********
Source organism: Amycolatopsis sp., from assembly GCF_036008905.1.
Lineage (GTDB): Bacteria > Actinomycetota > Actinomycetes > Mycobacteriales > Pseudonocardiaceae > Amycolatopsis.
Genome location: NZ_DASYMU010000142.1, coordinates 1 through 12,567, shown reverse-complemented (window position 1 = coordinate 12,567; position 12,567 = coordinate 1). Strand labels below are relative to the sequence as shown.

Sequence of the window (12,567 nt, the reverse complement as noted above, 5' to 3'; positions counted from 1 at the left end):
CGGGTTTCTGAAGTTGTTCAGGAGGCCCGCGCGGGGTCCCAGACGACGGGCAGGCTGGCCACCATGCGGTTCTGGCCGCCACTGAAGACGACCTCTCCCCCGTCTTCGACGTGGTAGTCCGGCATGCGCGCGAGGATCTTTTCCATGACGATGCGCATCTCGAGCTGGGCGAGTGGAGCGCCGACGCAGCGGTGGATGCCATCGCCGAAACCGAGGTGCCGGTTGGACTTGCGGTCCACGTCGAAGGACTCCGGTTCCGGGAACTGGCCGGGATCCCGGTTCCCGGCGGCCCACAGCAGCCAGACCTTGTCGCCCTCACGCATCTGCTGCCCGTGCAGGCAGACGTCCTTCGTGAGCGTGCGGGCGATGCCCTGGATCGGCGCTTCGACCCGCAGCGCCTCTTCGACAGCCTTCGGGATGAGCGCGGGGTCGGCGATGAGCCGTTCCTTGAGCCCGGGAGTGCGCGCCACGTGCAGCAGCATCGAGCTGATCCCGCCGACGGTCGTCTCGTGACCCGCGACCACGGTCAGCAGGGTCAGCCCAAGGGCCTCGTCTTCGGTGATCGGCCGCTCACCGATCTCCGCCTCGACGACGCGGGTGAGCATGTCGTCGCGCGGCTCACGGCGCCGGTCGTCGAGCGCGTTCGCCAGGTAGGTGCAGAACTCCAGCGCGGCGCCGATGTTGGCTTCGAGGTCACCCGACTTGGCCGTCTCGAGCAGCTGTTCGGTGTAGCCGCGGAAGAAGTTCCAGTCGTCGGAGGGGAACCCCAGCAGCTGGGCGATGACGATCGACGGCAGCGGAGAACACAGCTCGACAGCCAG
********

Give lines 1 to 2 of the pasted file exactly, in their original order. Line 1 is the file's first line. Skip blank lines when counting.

Source organism: Amycolatopsis sp., from assembly GCF_036008905.1.
Lineage (GTDB): Bacteria > Actinomycetota > Actinomycetes > Mycobacteriales > Pseudonocardiaceae > Amycolatopsis.